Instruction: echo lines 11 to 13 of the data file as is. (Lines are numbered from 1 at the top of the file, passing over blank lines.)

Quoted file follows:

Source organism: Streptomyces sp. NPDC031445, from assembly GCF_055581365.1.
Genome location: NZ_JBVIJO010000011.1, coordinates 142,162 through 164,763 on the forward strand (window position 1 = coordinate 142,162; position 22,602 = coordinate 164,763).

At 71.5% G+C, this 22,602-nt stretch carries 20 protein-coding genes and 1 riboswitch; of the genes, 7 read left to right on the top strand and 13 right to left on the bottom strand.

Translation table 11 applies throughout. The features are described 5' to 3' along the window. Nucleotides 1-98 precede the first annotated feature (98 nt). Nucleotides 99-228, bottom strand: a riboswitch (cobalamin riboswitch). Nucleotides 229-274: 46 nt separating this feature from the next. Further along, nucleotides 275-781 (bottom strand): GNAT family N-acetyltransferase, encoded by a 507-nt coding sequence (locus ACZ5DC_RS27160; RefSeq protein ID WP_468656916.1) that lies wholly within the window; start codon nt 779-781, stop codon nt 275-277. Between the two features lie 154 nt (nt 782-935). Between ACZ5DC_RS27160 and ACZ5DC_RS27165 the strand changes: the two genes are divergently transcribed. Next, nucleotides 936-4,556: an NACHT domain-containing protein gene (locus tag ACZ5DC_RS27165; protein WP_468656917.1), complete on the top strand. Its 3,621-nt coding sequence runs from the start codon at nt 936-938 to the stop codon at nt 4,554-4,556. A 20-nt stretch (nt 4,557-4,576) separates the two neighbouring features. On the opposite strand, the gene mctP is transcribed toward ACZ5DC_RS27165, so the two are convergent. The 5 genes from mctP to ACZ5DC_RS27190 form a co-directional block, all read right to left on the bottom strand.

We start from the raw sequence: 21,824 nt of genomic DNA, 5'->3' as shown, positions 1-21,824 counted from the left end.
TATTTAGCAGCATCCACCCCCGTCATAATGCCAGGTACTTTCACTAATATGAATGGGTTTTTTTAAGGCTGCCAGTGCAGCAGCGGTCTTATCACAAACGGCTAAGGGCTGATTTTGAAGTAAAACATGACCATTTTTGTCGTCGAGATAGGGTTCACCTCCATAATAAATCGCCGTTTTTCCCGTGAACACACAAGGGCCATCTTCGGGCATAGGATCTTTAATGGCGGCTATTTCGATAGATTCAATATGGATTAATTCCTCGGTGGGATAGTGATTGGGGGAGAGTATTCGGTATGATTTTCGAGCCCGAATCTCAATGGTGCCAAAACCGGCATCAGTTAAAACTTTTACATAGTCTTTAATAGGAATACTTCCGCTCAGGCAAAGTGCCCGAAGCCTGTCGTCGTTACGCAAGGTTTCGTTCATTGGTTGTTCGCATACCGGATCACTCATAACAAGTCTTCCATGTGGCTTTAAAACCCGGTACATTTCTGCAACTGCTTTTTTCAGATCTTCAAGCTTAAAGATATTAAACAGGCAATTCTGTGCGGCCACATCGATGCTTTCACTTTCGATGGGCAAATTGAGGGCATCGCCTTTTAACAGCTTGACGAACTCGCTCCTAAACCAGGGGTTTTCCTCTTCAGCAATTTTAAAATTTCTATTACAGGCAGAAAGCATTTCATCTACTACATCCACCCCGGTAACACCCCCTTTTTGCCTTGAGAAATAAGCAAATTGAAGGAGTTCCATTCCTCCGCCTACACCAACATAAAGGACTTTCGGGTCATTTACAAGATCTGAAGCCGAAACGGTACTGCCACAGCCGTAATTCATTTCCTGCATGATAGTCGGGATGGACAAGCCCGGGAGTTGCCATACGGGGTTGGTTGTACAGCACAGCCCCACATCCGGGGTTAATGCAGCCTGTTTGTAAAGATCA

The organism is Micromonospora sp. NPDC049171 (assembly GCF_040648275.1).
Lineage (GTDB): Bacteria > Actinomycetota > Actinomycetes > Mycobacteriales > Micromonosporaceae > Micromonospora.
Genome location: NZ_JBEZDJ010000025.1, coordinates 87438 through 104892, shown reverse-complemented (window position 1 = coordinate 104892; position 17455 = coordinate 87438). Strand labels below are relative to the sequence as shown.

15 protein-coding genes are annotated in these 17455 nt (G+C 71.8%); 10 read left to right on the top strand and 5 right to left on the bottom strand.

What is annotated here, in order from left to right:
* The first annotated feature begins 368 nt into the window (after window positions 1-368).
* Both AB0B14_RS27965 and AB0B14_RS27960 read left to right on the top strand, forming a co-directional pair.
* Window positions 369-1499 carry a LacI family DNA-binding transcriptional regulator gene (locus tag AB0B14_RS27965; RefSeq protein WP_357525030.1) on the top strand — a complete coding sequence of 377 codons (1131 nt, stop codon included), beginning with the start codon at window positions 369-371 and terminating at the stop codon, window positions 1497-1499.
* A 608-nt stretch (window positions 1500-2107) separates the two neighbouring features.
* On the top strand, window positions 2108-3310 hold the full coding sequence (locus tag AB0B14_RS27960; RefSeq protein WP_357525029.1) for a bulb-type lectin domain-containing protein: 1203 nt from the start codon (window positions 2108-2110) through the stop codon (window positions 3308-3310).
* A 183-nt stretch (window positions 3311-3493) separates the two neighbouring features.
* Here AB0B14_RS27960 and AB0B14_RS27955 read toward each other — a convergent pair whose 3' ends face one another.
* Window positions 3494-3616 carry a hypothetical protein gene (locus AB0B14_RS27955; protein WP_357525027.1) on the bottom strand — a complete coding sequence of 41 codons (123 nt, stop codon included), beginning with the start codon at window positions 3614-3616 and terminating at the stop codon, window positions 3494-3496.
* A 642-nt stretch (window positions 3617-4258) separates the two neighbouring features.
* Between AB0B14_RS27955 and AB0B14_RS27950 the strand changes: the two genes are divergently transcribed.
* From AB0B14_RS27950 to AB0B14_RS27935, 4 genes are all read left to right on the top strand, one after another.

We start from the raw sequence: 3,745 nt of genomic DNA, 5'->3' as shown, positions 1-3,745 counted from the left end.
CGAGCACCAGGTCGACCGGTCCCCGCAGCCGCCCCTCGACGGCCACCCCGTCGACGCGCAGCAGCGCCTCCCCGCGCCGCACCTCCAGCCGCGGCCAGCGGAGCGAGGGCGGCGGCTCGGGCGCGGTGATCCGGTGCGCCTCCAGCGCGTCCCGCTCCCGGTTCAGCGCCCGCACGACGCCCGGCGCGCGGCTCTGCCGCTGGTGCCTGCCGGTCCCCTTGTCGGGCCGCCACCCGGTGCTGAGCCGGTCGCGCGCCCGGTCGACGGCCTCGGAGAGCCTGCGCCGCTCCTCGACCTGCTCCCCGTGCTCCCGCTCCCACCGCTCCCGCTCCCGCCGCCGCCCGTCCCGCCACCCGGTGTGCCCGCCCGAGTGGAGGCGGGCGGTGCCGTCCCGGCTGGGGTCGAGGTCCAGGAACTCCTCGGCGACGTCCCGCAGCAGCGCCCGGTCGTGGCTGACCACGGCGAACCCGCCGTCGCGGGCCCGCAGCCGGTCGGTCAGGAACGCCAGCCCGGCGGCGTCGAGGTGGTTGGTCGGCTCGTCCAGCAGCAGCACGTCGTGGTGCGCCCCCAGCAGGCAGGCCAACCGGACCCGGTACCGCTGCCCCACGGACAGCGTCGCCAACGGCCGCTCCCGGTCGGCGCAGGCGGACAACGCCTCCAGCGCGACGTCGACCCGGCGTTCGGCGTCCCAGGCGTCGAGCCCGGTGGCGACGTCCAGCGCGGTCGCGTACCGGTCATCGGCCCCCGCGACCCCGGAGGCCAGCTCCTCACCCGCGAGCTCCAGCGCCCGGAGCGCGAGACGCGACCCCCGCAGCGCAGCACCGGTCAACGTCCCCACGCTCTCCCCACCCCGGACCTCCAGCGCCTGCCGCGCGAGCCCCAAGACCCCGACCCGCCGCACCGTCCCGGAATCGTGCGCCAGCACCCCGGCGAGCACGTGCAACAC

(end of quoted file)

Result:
What is annotated here, in order from left to right:
* The first annotated feature begins 368 nt into the window (after window positions 1-368).
* Both AB0B14_RS27965 and AB0B14_RS27960 read left to right on the top strand, forming a co-directional pair.